Hope Comes in Many Forms for Patients With Cancer

For many with glioblastoma, there’s no clear path after standard therapy, but scientists are exploring an array of new options.
“It is frustrating not having more tools to try to attack and make sure it doesn’t come back, and I think that’s what the doctors feel, too — there’s a limited number of tools they can use,” he says. 

Indeed, despite big strides in therapies for many other cancers, advances for glioblastoma have not kept up. The long-term prognosis is typically bleak, with five-year survival rates below 10 percent. The standard of care has evolved only marginally in recent decades. Radiation quadruples survival from three months to 12 months, and Temodar adds a few more months, which improved median survival from 12 months to nearly 15 months when it came out.

Patients also often take Avastin (bevacizumab), a drug that interferes with the growth of blood vessels that feed tumors. This reduces swelling and lengthens time to tumor progression. While the drug doesn’t add to overall survival in this population across the board, it has been associated with better longevity in certain subgroups. 

“In three decades, after hundreds and hundreds of clinical trials and untold millions of dollars of both government and private-sector research dollars, we made an advance of three to five months of median survival,” says Howard Fine, M.D., the founding director of the Brain Tumor Center at Weill Cornell Medical Center in New York City.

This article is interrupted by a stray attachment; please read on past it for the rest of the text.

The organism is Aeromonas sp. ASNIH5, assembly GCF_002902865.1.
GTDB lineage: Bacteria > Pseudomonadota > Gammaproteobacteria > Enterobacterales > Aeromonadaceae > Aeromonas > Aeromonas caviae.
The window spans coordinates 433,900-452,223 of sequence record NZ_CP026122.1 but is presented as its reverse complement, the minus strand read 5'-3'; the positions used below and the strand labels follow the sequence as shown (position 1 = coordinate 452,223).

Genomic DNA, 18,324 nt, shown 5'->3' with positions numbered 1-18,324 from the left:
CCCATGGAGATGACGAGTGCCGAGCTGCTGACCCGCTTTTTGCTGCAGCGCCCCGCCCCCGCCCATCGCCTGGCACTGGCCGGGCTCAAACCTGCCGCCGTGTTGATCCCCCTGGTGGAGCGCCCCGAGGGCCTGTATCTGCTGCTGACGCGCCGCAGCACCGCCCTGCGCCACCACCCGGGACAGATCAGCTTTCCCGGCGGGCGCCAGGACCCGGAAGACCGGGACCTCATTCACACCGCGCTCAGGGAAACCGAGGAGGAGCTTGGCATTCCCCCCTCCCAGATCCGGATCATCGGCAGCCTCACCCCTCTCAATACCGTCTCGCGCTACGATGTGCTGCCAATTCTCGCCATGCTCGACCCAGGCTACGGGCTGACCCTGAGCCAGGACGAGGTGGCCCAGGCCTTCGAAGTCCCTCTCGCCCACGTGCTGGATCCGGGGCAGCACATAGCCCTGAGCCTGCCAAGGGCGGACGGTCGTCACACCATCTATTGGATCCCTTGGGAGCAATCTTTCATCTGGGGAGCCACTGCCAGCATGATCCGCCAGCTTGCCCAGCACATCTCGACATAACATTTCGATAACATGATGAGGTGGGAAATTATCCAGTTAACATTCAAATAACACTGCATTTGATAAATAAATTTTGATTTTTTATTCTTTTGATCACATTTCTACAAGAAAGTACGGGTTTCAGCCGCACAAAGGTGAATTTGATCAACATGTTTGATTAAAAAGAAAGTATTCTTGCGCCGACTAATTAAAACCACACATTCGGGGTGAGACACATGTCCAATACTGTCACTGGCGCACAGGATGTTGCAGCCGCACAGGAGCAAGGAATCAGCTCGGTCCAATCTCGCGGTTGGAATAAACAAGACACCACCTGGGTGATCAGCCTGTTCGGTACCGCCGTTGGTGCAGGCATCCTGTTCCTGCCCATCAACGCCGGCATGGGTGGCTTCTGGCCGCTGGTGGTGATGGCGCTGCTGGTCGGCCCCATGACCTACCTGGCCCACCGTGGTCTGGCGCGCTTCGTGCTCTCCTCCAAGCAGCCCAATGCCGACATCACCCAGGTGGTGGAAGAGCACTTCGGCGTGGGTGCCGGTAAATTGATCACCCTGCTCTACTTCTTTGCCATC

Meanwhile, “We’ve seen the prognosis shift dramatically in other cancers in a very short period of time,” says Andrew Chi, M.D., Ph.D., director of neuro-oncology at NYU Langone’s Perlmutter Cancer Center and co-director of Langone’s Brain Tumor Center. “With the amount of discovery that we’re doing today, (that progress) is really going at an exponential rate.” 

But the lag in progress in treating glioblastoma is certainly not for lack of trying — and researchers have only redoubled their efforts to find new therapeutic options. Few cancers have as many diverse experimental therapies in clinical trials as glioblastoma. 


The challenges associated with glioblastoma start with its name. 

“A term like glioblastoma is actually very nonspecific and nonaccurate,” Chi says. “It’s made up of different diseases, and if you look at them from a genetic perspective, some have a relatively good prognosis and others have a very poor prognosis from the outset.” 

More than 2,000 to 3,000 glioblastoma tumors have been sequenced by the research community to date and "almost none of them are totally alike,” Fine says. He expects the terminology to change over the next decade, with clinicians referring to these tumors, and basing their treatments, more on their genetic classifications than on older pathological terminology such as "astrocytomas" or "oligodendrogliomas." 

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